Marvel puts out a number of comics that they call their Infinite line, wholly digital comics without a significant print edition. Since I read virtually all of my comics digitally anyhow, it’s not something I even notice, they look exactly like any other digital edition, but due to the way they’re put together, they actually seem much, much longer, which is kind of a cool thing. So here’s my take on what is essentially a six issue mini-series about a team of Avengers, time travel and a Hydra plot: Avengers Millennium.
When Quicksilver and the Scarlet Witch stumble across a Hydra base while on vacation, Wanda senses something extremely dangerous and calls in the Avengers. They find a time machine in the basement, linked to the distant past and the end of WWII, but since the time stream hasn’t changed, Captain America sends two teams through to see what Hydra is up to, but things don’t go exactly as planned and the Avengers are trapped in the past with no way to get home. Can they work out Hydra’s plans, be returned to the present and stop an attack on a major Japanese city? Only time will tell.
Unfortunately, even though Hydra has been a major source of concern in the Marvel Cinematic Universe, they aren’t particularly scary here. We never see any of the leadership, just green-clad minions who fail to do much damage to the heroes. They might as well have been fighting hordes of rabid Girl Scouts. The plot, as well, is weak and pretty pointless in the end. They go to all of this trouble to hatch a giant dragon to ravage Tokyo? It seems to be a bit much for what they get out of it. Clearly we are getting a tie-in for Age of Ultron, we get only movie-approved Avengers, plus Spider-Man, plus two characters introduced in the film, it’s marketing 101. The story is far too decompressed, the pages filled with Michael Bay explosions to cover the paucity of story, and in the end you’re left wondering if you missed something.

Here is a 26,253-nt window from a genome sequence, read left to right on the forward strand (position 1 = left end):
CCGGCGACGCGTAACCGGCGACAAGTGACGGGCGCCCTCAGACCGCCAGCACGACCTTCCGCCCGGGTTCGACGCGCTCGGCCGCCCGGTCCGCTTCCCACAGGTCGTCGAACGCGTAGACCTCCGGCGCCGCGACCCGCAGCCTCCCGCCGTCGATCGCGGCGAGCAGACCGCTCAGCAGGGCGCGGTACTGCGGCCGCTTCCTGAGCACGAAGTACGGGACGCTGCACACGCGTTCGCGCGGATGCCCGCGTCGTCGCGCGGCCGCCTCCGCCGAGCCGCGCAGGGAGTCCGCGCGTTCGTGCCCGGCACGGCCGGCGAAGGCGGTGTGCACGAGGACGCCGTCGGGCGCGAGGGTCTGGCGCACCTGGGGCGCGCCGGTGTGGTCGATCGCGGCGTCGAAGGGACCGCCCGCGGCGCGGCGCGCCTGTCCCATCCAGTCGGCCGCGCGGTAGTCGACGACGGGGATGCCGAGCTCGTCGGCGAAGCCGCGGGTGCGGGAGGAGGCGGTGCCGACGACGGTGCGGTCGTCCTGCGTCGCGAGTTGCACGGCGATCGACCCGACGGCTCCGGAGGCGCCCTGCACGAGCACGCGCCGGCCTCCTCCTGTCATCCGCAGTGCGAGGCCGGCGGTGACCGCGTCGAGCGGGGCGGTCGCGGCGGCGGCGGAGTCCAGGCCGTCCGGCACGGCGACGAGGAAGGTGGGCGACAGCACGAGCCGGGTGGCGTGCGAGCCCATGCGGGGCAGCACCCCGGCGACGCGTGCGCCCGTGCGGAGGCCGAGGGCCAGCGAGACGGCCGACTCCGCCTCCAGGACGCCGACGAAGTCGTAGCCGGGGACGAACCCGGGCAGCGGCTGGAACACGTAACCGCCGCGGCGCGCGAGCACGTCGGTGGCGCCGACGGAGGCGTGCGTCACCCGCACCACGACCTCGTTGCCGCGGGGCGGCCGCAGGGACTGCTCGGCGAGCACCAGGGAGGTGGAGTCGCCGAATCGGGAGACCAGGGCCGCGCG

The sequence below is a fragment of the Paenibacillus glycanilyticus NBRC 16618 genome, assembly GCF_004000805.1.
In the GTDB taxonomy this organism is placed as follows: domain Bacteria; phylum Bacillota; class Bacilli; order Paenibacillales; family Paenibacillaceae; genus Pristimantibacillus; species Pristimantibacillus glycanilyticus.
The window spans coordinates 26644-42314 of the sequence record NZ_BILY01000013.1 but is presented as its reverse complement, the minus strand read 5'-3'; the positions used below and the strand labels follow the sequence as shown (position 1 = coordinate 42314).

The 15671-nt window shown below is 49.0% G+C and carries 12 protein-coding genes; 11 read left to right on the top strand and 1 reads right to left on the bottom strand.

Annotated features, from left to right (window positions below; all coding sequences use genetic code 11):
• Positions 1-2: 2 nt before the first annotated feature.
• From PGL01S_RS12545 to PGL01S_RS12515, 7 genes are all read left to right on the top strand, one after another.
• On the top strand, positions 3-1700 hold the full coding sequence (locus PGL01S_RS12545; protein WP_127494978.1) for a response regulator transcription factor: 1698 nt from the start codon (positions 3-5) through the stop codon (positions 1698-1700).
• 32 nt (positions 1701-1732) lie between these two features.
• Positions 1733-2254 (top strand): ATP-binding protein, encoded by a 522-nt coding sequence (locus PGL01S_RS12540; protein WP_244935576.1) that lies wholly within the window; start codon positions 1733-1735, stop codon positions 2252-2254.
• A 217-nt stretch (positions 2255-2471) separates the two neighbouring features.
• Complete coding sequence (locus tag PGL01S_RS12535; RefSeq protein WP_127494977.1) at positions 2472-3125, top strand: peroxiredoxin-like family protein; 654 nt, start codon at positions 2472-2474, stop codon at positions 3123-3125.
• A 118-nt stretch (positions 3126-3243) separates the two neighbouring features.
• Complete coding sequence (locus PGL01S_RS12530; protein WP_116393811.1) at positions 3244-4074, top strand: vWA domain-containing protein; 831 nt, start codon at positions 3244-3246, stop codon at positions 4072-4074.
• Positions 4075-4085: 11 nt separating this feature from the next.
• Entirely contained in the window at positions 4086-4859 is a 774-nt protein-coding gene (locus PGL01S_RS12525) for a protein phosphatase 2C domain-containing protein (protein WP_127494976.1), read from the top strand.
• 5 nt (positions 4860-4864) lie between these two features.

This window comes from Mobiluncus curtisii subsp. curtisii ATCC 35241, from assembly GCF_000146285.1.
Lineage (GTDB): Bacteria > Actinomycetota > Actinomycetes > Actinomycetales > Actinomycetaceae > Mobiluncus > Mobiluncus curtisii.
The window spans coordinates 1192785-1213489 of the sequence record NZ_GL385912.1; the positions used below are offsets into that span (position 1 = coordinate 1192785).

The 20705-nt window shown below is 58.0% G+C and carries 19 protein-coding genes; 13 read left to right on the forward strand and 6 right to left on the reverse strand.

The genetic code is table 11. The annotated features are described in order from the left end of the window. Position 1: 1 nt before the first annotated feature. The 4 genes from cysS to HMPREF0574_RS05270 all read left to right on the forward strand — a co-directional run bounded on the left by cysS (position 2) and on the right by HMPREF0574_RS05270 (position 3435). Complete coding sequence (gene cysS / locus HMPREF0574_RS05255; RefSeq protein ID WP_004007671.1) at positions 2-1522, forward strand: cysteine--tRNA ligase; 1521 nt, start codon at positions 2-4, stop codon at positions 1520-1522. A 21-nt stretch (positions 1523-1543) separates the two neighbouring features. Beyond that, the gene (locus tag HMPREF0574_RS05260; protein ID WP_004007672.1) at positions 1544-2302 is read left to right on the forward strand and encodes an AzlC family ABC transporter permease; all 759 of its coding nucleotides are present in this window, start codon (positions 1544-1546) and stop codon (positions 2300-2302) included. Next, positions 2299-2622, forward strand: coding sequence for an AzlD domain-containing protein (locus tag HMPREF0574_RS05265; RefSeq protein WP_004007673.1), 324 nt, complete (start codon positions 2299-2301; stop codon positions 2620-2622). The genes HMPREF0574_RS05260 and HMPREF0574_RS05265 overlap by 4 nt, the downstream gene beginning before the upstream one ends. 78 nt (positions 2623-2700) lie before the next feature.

That’s not to say it’s a total waste, the banter between several of the characters, particularly between Quicksilver, Spider-Man and Hawkeye is priceless, with Quicksilver often playing the straight man. I think the characters are actually written quite well and quite believably, even though they aren’t given nearly as much to do as I think they should have been.
The art is quite well done as well, with Carmine DiGiandomenico doing an excellent job. I was unfamiliar with his work but I’ll certainly be keeping an eye out for him in the future.
While there were things to enjoy here, I don’t think I can quite give it a thumbs up because it didn’t provide a very strong story and rather than keep a fast pace, they slowed it way down to fill more pages and thus part fans with more of their money than was necessary. They could easily have told the same story in 3 “issues”. Great characterization, fantastic art, bad, bad pacing. That’s why I give this digital mini-series: